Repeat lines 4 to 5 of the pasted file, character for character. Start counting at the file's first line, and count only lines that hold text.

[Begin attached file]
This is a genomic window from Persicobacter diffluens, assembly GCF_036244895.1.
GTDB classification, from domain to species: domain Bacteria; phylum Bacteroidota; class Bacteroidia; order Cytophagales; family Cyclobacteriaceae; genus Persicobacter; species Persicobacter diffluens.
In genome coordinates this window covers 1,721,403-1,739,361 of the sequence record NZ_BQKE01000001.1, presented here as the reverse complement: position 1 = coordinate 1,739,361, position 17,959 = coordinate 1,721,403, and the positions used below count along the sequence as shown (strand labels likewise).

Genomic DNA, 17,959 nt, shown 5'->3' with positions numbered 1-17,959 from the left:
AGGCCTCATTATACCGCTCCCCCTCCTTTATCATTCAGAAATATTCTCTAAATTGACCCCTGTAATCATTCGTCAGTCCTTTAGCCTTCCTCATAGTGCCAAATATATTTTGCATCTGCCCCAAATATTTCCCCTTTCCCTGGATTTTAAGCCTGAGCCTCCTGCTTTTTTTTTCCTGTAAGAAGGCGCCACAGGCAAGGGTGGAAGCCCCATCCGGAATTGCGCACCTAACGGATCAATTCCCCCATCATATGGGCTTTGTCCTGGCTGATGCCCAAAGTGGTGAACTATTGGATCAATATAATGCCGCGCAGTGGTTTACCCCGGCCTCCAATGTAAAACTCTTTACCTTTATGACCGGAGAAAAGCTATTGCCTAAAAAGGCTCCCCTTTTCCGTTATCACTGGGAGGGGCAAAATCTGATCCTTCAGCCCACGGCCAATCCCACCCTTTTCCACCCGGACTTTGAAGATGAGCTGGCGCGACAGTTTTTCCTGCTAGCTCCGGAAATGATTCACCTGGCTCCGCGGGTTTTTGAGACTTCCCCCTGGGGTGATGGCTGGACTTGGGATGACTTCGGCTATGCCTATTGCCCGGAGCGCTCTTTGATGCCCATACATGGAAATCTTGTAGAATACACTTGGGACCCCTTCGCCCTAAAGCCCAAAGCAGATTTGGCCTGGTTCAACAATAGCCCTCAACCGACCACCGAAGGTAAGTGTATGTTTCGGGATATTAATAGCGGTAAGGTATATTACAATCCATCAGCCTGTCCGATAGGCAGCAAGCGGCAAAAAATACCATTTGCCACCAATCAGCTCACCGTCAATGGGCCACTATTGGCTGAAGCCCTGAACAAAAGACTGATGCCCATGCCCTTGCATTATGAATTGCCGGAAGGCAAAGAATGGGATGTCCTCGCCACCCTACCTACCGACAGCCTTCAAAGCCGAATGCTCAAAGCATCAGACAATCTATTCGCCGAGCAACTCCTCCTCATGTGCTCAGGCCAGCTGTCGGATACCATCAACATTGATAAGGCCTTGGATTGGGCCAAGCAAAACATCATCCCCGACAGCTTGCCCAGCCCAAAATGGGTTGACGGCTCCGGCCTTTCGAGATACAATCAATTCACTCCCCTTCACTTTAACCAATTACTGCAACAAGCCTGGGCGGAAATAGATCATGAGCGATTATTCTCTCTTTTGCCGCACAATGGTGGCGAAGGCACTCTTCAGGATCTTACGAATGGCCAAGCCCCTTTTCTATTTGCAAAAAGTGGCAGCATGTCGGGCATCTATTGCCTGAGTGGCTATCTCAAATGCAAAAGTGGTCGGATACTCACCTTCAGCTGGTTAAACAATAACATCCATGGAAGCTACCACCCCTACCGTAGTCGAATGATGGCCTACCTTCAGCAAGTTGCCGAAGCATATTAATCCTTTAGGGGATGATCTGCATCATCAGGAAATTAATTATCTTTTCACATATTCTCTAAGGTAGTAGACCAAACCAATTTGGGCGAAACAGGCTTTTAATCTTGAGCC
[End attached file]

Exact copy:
Genomic DNA, 17,959 nt, shown 5'->3' with positions numbered 1-17,959 from the left:
AGGCCTCATTATACCGCTCCCCCTCCTTTATCATTCAGAAATATTCTCTAAATTGACCCCTGTAATCATTCGTCAGTCCTTTAGCCTTCCTCATAGTGCCAAATATATTTTGCATCTGCCCCAAATATTTCCCCTTTCCCTGGATTTTAAGCCTGAGCCTCCTGCTTTTTTTTTCCTGTAAGAAGGCGCCACAGGCAAGGGTGGAAGCCCCATCCGGAATTGCGCACCTAACGGATCAATTCCCCCATCATATGGGCTTTGTCCTGGCTGATGCCCAAAGTGGTGAACTATTGGATCAATATAATGCCGCGCAGTGGTTTACCCCGGCCTCCAATGTAAAACTCTTTACCTTTATGACCGGAGAAAAGCTATTGCCTAAAAAGGCTCCCCTTTTCCGTTATCACTGGGAGGGGCAAAATCTGATCCTTCAGCCCACGGCCAATCCCACCCTTTTCCACCCGGACTTTGAAGATGAGCTGGCGCGACAGTTTTTCCTGCTAGCTCCGGAAATGATTCACCTGGCTCCGCGGGTTTTTGAGACTTCCCCCTGGGGTGATGGCTGGACTTGGGATGACTTCGGCTATGCCTATTGCCCGGAGCGCTCTTTGATGCCCATACATGGAAATCTTGTAGAATACACTTGGGACCCCTTCGCCCTAAAGCCCAAAGCAGATTTGGCCTGGTTCAACAATAGCCCTCAACCGACCACCGAAGGTAAGTGTATGTTTCGGGATATTAATAGCGGTAAGGTATATTACAATCCATCAGCCTGTCCGATAGGCAGCAAGCGGCAAAAAATACCATTTGCCACCAATCAGCTCACCGTCAATGGGCCACTATTGGCTGAAGCCCTGAACAAAAGACTGATGCCCATGCCCTTGCATTATGAATTGCCGGAAGGCAAAGAATGGGATGTCCTCGCCACCCTACCTACCGACAGCCTTCAAAGCCGAATGCTCAAAGCATCAGACAATCTATTCGCCGAGCAACTCCTCCTCATGTGCTCAGGCCAGCTGTCGGATACCATCAACATTGATAAGGCCTTGGATTGGGCCAAGCAAAACATCATCCCCGACAGCTTGCCCAGCCCAAAATGGGTTGACGGCTCCGGCCTTTCGAGATACAATCAATTCACTCCCCTTCACTTTAACCAATTACTGCAACAAGCCTGGGCGGAAATAGATCATGAGCGATTATTCTCTCTTTTGCCGCACAATGGTGGCGAAGGCACTCTTCAGGATCTTACGAATGGCCAAGCCCCTTTTCTATTTGCAAAAAGTGGCAGCATGTCGGGCATCTATTGCCTGAGTGGCTATCTCAAATGCAAAAGTGGTCGGATACTCACCTTCAGCTGGTTAAACAATAACATCCATGGAAGCTACCACCCCTACCGTAGTCGAATGATGGCCTACCTTCAGCAAGTTGCCGAAGCATATTAATCCTTTAGGGGATGATCTGCATCATCAGGAAATTAATTATCTTTTCACATATTCTCTAAGGTAGTAGACCAAACCAATTTGGGCGAAACAGGCTTTTAATCTTGAGCC